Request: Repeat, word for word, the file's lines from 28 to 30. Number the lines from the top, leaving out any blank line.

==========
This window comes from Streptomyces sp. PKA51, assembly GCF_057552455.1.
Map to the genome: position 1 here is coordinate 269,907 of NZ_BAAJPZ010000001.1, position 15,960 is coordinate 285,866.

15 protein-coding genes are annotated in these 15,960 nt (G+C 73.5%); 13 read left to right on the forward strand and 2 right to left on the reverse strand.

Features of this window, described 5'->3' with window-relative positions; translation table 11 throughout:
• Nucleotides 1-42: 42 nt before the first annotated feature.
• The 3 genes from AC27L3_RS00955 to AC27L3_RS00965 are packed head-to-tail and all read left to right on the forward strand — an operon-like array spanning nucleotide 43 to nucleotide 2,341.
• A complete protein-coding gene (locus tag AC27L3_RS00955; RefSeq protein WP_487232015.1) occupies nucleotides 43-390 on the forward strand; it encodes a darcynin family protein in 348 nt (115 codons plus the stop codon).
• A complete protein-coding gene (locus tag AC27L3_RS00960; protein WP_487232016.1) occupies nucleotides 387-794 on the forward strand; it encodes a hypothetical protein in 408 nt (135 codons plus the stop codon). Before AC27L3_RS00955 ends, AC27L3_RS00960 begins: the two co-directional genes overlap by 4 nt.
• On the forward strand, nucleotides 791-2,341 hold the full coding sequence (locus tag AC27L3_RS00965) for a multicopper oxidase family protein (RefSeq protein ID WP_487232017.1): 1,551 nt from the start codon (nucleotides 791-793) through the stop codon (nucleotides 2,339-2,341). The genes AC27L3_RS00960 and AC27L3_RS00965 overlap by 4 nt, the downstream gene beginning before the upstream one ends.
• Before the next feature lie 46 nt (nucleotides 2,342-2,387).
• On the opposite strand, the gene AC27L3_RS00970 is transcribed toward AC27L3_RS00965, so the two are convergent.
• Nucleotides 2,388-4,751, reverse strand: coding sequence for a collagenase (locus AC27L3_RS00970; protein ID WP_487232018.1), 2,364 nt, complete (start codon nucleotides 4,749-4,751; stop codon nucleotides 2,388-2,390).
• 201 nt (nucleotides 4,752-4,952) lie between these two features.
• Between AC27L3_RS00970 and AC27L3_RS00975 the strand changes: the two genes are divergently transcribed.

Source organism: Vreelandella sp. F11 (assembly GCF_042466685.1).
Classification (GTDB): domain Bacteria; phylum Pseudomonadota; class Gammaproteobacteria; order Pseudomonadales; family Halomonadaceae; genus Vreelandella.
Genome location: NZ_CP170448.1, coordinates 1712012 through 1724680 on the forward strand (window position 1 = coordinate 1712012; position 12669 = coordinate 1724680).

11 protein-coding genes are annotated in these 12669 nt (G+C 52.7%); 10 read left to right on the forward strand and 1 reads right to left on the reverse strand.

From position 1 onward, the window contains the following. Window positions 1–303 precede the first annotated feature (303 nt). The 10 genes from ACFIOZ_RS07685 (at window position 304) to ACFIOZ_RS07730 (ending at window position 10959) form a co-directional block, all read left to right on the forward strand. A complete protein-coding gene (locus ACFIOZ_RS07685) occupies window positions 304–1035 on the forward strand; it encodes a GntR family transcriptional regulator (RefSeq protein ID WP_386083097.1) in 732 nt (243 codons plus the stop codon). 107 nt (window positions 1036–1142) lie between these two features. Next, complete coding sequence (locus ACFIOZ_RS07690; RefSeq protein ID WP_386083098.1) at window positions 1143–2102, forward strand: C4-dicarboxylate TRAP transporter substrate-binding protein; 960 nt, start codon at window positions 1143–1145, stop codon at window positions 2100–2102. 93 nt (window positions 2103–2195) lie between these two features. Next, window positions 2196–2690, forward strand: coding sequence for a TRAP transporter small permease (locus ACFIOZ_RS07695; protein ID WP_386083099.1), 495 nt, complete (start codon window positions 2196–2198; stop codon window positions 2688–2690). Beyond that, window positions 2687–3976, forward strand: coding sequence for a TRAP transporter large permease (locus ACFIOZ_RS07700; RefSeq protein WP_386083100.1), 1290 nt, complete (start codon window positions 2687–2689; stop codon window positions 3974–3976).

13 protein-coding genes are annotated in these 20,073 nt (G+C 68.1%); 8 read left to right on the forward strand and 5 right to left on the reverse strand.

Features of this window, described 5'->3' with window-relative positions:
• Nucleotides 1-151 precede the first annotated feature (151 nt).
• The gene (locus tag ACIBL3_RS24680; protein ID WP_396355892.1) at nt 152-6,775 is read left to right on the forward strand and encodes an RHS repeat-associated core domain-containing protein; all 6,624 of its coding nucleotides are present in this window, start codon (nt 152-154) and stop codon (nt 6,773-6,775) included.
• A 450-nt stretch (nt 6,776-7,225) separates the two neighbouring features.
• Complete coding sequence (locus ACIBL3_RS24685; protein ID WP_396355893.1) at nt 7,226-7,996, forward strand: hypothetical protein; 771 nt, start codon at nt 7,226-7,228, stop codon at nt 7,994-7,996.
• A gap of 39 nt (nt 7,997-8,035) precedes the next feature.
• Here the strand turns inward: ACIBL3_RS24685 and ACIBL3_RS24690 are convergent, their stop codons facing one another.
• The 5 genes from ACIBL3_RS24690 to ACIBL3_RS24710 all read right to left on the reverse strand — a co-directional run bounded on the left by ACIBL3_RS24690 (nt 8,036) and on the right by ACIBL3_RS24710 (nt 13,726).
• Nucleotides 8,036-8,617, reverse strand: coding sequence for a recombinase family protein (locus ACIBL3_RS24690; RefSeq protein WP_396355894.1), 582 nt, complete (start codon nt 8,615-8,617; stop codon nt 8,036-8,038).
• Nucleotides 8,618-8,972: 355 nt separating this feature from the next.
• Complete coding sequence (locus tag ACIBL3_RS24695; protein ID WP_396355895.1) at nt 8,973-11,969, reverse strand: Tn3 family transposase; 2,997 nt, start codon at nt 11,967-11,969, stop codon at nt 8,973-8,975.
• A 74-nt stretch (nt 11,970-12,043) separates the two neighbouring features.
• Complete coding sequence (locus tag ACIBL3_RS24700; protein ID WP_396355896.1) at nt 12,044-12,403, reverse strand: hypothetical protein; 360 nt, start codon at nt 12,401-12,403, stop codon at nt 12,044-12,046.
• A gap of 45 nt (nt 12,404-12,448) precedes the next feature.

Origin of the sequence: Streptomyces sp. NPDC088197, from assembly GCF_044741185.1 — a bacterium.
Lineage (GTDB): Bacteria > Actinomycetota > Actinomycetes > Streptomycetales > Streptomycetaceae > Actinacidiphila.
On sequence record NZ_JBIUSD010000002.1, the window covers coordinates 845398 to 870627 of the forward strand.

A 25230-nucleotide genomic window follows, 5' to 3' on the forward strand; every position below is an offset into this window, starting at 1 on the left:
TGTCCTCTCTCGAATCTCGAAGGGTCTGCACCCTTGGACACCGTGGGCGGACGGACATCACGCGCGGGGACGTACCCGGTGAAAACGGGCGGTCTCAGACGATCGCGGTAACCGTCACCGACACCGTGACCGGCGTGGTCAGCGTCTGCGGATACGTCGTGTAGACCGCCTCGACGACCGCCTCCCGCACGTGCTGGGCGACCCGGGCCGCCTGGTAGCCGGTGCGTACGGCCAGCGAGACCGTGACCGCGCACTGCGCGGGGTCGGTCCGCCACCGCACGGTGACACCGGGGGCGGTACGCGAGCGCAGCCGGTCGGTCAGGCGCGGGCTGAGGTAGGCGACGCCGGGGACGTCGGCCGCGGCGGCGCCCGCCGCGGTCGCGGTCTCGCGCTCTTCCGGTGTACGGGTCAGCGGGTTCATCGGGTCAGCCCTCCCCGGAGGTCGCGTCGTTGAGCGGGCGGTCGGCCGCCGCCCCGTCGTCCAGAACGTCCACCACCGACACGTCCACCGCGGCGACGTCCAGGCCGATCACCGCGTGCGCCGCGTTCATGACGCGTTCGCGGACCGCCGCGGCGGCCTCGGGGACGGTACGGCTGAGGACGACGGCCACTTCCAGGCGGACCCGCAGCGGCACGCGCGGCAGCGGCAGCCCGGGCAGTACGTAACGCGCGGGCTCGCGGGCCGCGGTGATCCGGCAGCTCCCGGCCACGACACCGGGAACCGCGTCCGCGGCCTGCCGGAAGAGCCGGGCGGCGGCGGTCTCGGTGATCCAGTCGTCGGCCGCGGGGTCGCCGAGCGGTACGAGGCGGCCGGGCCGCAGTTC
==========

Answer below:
• The 5 genes from ACIBL3_RS24690 to ACIBL3_RS24710 all read right to left on the reverse strand — a co-directional run bounded on the left by ACIBL3_RS24690 (nt 8,036) and on the right by ACIBL3_RS24710 (nt 13,726).
• Nucleotides 8,036-8,617, reverse strand: coding sequence for a recombinase family protein (locus ACIBL3_RS24690; RefSeq protein WP_396355894.1), 582 nt, complete (start codon nt 8,615-8,617; stop codon nt 8,036-8,038).
• Nucleotides 8,618-8,972: 355 nt separating this feature from the next.